essay_tib$grade  ## [1] Upper second class First class Third class First class ## [5] Lower second class Upper second class Upper second class Upper second class ## [9] Upper second class Third class Upper second class First class ## [13] First class Lower second class Lower second class Upper second class ## [17] Upper second class Upper second class Upper second class Lower second class ## [21] Lower second class First class Upper second class Upper second class ## [25] First class Upper second class Lower second class Lower second class ## [29] Lower second class First class Upper second class Upper second class ## [33] Upper second class First class First class Upper second class ## [37] Upper second class Upper second class Upper second class Upper second class ## [41] Upper second class Upper second class Lower second class Lower second class ## [45] First class ## Levels: First class Upper second class Lower second class Third class  We need to convert it into numbers using as.numeric: essay_tib <- essay_tib %>% dplyr::mutate( grade_num = as.numeric(grade) )  Let’s check the numeric grade matches the description (i.e. first = 1, upper second = 2 etc.): idessayhoursgradegrade_num qxbcjg61.6810.63Upper second class2 csykgu69.557.29First class1 npxgpl48.235.05Third class4 gomiwl70.682.89First class1 qdywaa59.909.55Lower second class3 cmaprb61.1611.31Upper second class2 nrvhix67.627.47Upper second class2 ybytlf64.788.47Upper second class2 talwvg63.218.72Upper second class2 ceylea49.696.20Third class4 berjky63.724.77Upper second class2 cjxgpl72.2410.98First class1 gufenh70.595.22First class1 uaxxdm58.646.86Lower second class3 unnhpl58.729.80Lower second class3 Now the correlation: essay_tib %>% dplyr::select(hours, grade_num) %>% correlation::correlation(method = "spearman") %>% knitr::kable(digits = 3)  Parameter1Parameter2rhoCI_lowCI_highSpMethodn_Obs hoursgrade_num-0.193-0.4610.10618110.930.204Spearman45 There was no significant relationship between degree grade classification for an essay and the time spent doing it,$ \rho_s = -0.19 $, p = 0.204. Note that the direction of the relationship has reversed. This has happened because the essay marks were recoded as 1 (first), 2 (upper second), 3 (lower second), and 4 (third), so high grades were represented by low numbers. ## Task 7.2 Using the notebook.csv data from Chapter 3, find out if the size of relationship between the participant’s sex and arousal. ### Load the data library(tidyverse) notebook_tib <- readr::read_csv("../data/essay_marks.csv") %>% dplyr::mutate( sex = forcats::as_factor(sex), film = forcats::as_factor(film) )  Alternative, load the data directly from the discovr package: notebook_tib <- discovr::notebook  ### Estimate the correlation Sex is a categorical variable with two categories, therefore, we need to quantify this relationship using a point-biserial correlation. notebook_tib %>% dplyr::mutate( sex_bin = ifelse(sex == "Male", 0, 1), ) %>% dplyr::select(arousal, sex_bin) %>% correlation::correlation() %>% knitr::kable(digits = 3)  Parameter1Parameter2rCI_lowCI_hightdfpMethodn_Obs arousalsex_bin-0.196-0.4780.123-1.232380.226Pearson40 I used a two-tailed test because one-tailed tests should never really be used. There was no significant relationship between biological sex and arousal because the p-value is larger than 0.05, $$r_\text{pb}$$ = –0.20, p = 0.226. ## Task 7.3 Using the notebook data again, quantify the relationship between the film watched and arousal. notebook_tib %>% dplyr::mutate( film_bin = ifelse(film == "The notebook", 0, 1), ) %>% dplyr::select(arousal, film_bin) %>% correlation::correlation() %>% knitr::kable(digits = 3)  Parameter1Parameter2rCI_lowCI_hightdfpMethodn_Obs arousalfilm_bin-0.865-0.927-0.757-10.606380Pearson40 There was a significant relationship between the film watched and arousal, $$r_\text{pb}$$ = –0.86, p < 0.001. Looking at how the groups were coded, you should see that The Notebook had a code of 0, and the documentary about notebooks had a code of 1, therefore the negative coefficient reflects the fact that as film goes up (changes from 0 to 1) arousal goes down. Put another way, as the film changes from The Notebook to a documentary about notebooks, arousal decreases. So The Notebook gave rise to the greater arousal levels. ## Task 7.4 As a statistics lecturer I am interested in the factors that determine whether a student will do well on a statistics course. Imagine I took 25 students and looked at their grades for my statistics course at the end of their first year at university: first, upper second, lower second and third class (see Task 1). I also asked these students what grade they got in their high school maths exams. In the UK GCSEs are school exams taken at age 16 that are graded A, B, C, D, E or F (an A grade is the best). The data for this study are in the file grades.csv. To what degree does GCSE maths grade correlate with first-year statistics grade? ### Load the data The categories in the data file have a meaningful order, so after importing the data we transform stats and gcse to factors but also order the factor levels in the correct order (this is important!). grade_tib <- readr::read_csv("../data/grades.csv") %>% dplyr::mutate( stats = forcats::as_factor(stats) %>% forcats::fct_relevel("First class", "Upper second class", "Lower second class", "Third class", "Pass", "Fail"), gcse = forcats::as_factor(gcse) %>% forcats::fct_relevel("A", "B", "C", "D", "E", "F") )  Alternative, load the data directly from the discovr package: grade_tib <- discovr::grades  ### Estimate the correlation Let’s look at these variables. In the UK, GCSEs are school exams taken at age 16 that are graded A, B, C, D, E or F. These grades are categories that have an order of importance (an A grade is better than all of the lower grades). In the UK, a university student can get a first-class mark, an upper second, a lower second, a third, a pass or a fail. These grades are categories, but they have an order to them (an upper second is better than a lower second). When you have categories like these that can be ordered in a meaningful way, the data are said to be ordinal. The data are not interval, because a first-class degree encompasses a 30% range (70–100%), whereas an upper second only covers a 10% range (60–70%). When data have been measured at only the ordinal level they are said to be non-parametric and Pearson’s correlation is not appropriate. Therefore, the Spearman correlation coefficient is used. In the file, the scores are in two columns: one labelled stats and one labelled gcse. Table: Table 1: First 10 rows of grade_tib idstatsgcse wbmewFirst classA ypusyFirst classA sbumvFirst classC wqicpUpper second classC xnobiUpper second classC glxdwUpper second classD eomcnUpper second classE bjhclLower second classA wcypeLower second classB grkvuLower second classC The first thing we need to do is to convert stats and gcse to numbers using as.numeric, which will return the numeric value attached to each factor level: grade_tib <- grade_tib %>% dplyr::mutate( stat_num = as.numeric(stats), gcse_num = as.numeric(gcse) )  Let’s check the numeric grade matches the description (i.e. first = 1, upper second = 2 etc.): Table: Table 2: First 10 rows of grade_tib idstatsgcsestat_numgcse_num wbmewFirst classA11 ypusyFirst classA11 sbumvFirst classC13 wqicpUpper second classC23 xnobiUpper second classC23 glxdwUpper second classD24 eomcnUpper second classE25 bjhclLower second classA31 wcypeLower second classB32 grkvuLower second classC33 Now the correlation: grade_tib %>% dplyr::select(stat_num, gcse_num) %>% correlation::correlation(method = "spearman") %>% knitr::kable(digits = 3)  Parameter1Parameter2rhoCI_lowCI_highSpMethodn_Obs stat_numgcse_num0.4550.0720.721418.0350.022Spearman25 In the question I predicted that better grades in GCSE maths would correlate with better degree grades for my statistics course. This hypothesis is directional and so a one-tailed test could be selected; however, in the chapter I advised against one-tailed tests so I have done two-tailed. We could report these results as follows: • There was a significant positive relationship between a person’s statistics grade and their GCSE maths grade,$ r_\text{s} \$ = 0.45, *p* = 0.022.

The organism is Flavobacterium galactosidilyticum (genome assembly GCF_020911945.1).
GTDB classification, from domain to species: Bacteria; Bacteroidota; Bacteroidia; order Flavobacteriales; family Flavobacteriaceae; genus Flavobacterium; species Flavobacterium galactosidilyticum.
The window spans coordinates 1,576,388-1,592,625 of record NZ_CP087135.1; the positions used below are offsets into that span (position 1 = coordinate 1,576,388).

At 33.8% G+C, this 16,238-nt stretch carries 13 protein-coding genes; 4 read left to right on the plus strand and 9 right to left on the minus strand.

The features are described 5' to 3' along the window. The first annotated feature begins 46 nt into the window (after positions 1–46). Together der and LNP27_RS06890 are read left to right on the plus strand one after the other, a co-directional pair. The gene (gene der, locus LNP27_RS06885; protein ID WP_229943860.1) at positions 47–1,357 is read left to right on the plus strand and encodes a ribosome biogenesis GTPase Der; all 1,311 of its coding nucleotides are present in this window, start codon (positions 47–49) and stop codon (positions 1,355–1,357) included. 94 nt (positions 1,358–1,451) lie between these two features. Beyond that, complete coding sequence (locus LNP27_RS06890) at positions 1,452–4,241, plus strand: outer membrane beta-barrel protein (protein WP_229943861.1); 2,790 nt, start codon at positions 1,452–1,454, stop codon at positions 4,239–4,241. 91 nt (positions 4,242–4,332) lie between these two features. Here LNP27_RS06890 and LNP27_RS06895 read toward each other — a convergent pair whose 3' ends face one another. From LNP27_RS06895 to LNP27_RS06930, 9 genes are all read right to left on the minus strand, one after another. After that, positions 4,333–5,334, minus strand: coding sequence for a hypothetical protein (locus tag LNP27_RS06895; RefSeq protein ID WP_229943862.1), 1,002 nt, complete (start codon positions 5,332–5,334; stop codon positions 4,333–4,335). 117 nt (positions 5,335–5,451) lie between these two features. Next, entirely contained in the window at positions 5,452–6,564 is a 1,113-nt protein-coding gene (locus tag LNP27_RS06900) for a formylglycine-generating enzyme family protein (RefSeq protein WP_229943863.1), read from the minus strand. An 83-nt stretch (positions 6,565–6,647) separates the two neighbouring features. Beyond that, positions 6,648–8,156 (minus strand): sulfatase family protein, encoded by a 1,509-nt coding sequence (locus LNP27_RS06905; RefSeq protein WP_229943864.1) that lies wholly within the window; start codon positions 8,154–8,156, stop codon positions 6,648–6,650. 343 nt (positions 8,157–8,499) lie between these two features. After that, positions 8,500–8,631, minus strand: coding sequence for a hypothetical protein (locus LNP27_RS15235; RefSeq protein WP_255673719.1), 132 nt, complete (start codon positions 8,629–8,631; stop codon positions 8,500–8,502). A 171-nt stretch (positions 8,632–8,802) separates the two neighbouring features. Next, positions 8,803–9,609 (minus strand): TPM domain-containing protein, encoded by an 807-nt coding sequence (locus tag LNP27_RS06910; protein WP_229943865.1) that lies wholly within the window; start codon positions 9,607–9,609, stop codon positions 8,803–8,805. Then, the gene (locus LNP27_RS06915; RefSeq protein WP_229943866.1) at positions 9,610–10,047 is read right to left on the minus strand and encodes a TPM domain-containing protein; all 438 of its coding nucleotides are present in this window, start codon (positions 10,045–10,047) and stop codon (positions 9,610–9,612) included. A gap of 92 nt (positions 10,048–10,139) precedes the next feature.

In Figure 3.4 we saw some data relating to people’s ratings of dishonest acts and the likeableness of the perpetrator (for a full description see Jane Superbrain Box 3.1). Compute the Spearman correlation between ratings of dishonesty and likeableness of the perpetrator. The data are in honesty_lab.csv.